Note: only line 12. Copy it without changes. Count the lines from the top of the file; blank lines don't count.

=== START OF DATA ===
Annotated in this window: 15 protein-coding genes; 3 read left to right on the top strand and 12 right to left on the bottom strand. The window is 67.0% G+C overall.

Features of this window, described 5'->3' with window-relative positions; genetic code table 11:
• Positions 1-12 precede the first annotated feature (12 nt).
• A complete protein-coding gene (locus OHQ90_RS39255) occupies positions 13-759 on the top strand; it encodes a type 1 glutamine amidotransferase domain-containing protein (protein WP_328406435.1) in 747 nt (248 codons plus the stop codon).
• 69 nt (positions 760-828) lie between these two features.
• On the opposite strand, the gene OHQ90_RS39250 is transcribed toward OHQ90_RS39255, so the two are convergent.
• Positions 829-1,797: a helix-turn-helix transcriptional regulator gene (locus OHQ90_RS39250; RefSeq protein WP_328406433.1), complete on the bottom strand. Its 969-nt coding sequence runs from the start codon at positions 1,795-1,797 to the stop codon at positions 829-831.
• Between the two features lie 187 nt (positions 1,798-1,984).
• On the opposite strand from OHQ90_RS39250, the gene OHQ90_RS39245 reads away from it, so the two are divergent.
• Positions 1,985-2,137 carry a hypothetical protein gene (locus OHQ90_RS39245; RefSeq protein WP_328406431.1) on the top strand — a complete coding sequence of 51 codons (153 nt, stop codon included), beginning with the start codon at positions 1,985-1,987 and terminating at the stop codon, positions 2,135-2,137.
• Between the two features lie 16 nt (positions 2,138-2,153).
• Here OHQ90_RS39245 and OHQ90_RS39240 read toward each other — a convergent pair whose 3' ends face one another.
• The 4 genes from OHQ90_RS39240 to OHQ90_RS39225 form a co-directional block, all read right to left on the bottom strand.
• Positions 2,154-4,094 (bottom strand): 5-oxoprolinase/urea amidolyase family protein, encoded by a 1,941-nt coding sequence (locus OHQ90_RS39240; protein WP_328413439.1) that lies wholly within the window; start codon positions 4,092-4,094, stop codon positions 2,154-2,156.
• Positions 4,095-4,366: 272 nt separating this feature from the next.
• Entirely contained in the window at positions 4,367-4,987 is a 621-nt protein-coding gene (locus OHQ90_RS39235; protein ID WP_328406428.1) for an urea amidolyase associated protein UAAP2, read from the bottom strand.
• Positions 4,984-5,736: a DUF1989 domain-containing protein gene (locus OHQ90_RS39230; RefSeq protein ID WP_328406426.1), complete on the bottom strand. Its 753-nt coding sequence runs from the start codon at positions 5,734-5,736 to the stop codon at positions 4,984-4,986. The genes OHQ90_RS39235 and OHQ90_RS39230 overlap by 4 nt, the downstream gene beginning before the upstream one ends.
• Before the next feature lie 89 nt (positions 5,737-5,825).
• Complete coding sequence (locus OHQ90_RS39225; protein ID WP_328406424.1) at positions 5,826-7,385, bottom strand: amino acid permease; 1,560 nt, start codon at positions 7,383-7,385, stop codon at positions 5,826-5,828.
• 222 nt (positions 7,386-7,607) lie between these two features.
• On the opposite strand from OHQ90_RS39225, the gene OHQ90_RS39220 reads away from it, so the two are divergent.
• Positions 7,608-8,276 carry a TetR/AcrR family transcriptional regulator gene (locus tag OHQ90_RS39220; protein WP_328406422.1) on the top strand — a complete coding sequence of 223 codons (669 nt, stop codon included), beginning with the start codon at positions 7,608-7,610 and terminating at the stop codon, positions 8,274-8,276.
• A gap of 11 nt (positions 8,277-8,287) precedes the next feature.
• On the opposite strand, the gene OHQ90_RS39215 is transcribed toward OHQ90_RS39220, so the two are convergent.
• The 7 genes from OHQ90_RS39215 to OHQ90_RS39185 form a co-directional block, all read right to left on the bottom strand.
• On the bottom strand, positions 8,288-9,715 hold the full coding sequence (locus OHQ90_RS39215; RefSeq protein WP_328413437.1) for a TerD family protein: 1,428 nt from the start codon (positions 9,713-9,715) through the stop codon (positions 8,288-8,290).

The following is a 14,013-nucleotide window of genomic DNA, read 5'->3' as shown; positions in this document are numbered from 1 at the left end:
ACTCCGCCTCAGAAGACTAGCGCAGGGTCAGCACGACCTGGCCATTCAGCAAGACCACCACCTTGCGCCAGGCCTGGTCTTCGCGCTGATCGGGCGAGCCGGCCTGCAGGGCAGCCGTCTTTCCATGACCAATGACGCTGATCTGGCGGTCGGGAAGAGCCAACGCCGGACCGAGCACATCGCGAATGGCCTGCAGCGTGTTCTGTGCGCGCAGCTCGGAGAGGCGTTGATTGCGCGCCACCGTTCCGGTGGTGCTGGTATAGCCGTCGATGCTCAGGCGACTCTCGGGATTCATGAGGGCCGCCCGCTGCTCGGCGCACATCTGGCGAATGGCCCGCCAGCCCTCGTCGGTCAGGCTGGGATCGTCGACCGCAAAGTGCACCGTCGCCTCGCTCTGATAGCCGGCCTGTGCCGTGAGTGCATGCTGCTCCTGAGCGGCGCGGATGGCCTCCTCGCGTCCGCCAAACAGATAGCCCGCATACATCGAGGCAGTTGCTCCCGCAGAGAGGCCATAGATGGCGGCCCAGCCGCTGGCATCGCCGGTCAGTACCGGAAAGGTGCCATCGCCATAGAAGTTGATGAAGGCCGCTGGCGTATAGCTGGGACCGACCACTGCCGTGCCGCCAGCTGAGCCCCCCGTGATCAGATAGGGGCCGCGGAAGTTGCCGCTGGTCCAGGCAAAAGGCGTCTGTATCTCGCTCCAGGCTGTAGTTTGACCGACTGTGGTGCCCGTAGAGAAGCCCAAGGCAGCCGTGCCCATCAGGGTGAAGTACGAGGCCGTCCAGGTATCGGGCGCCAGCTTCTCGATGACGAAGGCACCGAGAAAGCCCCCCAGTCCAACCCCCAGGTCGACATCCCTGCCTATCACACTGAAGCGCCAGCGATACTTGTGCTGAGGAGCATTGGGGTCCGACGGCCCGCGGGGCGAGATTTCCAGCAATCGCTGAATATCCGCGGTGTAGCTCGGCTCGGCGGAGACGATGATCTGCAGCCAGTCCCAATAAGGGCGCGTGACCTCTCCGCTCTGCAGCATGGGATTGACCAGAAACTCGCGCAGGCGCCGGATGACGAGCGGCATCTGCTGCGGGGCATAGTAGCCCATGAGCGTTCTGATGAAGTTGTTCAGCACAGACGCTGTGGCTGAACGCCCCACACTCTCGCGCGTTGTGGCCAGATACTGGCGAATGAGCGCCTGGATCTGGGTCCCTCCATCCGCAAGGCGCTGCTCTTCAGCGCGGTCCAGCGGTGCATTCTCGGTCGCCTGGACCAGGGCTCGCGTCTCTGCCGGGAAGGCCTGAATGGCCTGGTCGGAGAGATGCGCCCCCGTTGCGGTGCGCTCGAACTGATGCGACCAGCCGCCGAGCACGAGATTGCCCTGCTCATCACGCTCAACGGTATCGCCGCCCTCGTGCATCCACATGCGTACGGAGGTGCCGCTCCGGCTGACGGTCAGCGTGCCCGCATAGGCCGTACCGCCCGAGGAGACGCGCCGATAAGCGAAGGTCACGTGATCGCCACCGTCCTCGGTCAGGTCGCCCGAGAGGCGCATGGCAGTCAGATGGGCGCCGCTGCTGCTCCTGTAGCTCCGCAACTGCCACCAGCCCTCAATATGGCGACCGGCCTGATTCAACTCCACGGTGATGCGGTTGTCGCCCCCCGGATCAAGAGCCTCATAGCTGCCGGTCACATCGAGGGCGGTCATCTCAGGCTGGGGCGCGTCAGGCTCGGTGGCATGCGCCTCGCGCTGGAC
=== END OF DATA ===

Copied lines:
• Here OHQ90_RS39245 and OHQ90_RS39240 read toward each other — a convergent pair whose 3' ends face one another.